Cragne Manor is a text adventure made by over eighty authors, who collaborated to submit rooms in a massive supergame: https://rcveeder.net/cragne/
It’s sometimes frustrating, but generally quite fun. Here’s what makes it work, in my opinion.
* The unit of each contribution is clearly defined. Each author makes a room, and each room has a different ‘feel.’ Some are serious horror, and some are comedy. More are comedy than horror.
* The overall plan of the game makes broad sense - it’s clear that locations were planned out in a way that makes them feel connected to each other, creating a world that has some coherence.
* The game was inspired by Anchorhead, an existing text adventure, so everyone knew what they were going for, broadly speaking.
* Elements from one room are allowed to affect puzzles in another, but in ways that are not too fussy. Contributors listed items that they would need for a puzzle in their room, and items that could be provided, and a gigantic dependency graph was worked through to make sure the game remained winnable!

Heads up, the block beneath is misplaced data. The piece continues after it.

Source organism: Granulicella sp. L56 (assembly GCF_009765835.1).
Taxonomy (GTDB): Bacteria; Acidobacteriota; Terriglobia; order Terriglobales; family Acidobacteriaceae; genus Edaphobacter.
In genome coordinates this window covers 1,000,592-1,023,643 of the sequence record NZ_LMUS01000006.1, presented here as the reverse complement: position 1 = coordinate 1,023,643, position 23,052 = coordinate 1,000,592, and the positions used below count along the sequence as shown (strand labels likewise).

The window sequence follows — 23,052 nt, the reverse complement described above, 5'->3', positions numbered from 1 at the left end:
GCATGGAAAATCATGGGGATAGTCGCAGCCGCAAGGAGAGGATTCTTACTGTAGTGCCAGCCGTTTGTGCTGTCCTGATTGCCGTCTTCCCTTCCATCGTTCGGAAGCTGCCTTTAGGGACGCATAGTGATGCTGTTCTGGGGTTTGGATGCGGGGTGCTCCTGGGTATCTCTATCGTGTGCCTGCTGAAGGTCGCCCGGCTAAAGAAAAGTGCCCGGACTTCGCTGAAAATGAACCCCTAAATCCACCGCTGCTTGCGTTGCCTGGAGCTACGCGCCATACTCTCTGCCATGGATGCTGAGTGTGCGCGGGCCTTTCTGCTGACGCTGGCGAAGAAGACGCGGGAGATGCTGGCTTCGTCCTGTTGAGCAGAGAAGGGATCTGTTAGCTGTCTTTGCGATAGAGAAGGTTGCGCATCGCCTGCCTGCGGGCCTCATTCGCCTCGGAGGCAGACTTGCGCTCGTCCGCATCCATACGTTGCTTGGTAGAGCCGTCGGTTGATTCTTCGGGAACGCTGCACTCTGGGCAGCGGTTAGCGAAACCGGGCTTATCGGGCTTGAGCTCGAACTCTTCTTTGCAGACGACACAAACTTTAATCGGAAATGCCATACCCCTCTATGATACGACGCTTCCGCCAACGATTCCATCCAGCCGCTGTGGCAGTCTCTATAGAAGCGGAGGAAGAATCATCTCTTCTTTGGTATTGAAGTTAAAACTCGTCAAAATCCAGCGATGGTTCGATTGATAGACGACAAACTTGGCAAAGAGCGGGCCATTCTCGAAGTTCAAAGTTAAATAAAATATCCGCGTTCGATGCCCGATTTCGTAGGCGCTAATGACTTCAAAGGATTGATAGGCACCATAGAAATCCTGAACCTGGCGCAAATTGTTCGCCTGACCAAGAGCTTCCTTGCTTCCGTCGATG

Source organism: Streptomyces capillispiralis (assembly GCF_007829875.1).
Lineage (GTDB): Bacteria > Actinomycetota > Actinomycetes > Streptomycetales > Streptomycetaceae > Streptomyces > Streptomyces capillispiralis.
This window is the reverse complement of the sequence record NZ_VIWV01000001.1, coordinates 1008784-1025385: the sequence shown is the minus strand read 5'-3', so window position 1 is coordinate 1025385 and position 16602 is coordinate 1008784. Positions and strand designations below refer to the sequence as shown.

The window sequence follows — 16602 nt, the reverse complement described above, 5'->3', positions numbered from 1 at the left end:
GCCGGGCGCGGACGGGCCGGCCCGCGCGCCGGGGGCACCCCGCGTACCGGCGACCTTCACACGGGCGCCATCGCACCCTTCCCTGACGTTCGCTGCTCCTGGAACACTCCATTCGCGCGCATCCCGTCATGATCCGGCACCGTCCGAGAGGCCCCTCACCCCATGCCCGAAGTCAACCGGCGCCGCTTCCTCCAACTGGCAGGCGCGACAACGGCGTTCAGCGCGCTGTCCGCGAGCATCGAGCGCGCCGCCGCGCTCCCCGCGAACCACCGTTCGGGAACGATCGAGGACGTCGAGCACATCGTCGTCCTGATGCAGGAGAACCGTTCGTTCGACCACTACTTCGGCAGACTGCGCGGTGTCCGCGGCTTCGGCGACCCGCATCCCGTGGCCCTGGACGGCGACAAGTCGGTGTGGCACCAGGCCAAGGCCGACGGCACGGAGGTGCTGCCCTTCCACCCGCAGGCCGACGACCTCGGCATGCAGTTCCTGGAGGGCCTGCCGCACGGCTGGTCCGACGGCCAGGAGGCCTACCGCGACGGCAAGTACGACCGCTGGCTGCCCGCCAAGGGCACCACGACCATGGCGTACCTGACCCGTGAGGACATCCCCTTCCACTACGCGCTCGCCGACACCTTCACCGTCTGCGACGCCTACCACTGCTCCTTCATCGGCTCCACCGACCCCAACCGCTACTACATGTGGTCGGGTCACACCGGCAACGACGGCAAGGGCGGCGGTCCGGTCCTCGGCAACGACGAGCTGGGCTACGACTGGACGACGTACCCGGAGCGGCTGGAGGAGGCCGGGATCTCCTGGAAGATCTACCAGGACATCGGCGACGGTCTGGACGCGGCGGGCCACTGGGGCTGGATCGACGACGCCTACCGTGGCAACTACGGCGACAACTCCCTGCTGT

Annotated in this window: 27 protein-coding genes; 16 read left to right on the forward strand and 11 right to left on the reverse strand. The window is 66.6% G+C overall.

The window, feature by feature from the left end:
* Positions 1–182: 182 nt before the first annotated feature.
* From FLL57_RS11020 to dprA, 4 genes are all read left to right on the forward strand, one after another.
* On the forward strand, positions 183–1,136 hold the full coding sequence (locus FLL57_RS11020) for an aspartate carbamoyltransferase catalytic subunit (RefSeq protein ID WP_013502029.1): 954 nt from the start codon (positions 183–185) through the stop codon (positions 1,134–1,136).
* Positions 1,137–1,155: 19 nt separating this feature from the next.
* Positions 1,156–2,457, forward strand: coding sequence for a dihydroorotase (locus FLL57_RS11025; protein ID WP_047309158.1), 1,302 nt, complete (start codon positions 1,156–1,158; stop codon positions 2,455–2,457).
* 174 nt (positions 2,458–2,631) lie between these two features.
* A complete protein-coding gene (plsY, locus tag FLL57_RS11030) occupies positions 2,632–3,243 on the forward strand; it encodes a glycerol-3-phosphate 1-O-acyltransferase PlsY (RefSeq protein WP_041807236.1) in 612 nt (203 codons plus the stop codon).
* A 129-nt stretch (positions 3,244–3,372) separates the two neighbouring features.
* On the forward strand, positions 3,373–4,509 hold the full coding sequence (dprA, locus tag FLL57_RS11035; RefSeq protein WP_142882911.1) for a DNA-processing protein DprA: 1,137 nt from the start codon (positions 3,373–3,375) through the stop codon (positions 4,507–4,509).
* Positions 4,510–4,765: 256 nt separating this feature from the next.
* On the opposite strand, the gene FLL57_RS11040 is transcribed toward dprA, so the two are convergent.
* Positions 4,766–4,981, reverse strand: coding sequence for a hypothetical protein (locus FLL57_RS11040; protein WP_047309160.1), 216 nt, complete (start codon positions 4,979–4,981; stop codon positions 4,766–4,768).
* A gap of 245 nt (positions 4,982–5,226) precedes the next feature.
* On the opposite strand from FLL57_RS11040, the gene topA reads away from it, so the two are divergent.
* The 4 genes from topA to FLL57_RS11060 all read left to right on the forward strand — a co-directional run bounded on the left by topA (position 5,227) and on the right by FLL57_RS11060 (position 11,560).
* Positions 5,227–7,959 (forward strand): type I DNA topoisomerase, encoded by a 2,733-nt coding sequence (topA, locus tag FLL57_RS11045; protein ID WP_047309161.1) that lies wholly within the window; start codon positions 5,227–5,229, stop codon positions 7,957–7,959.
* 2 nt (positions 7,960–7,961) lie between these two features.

* Collection puzzles and other elements are used to pull together the locations. For example, the player needs to collect tons of library books and return them to the library room, and these books are scattered throughout the game.
* CRITICAL: A _LOT_ of work was done to harmonize and connect the submissions to each other, including the addition of a contextual hint system that tells the player whether they have the necessary items to solve a puzzle in a room.
Town of ZZT Remix, an ASCII game remake of Tim Sweeney’s classic The Town of ZZT that introduced entirely new puzzles and scenes. I contributed to this one in a minor way: https://museumofzzt.com/file/t/TOWNRMIX.zip
What made it work:
* Again, contributions were coordinated carefully, using a Google Doc to allow contributors to claim rooms (game boards).
* People were familiar with the original game they were rewriting, and used it as a skeleton to build upon.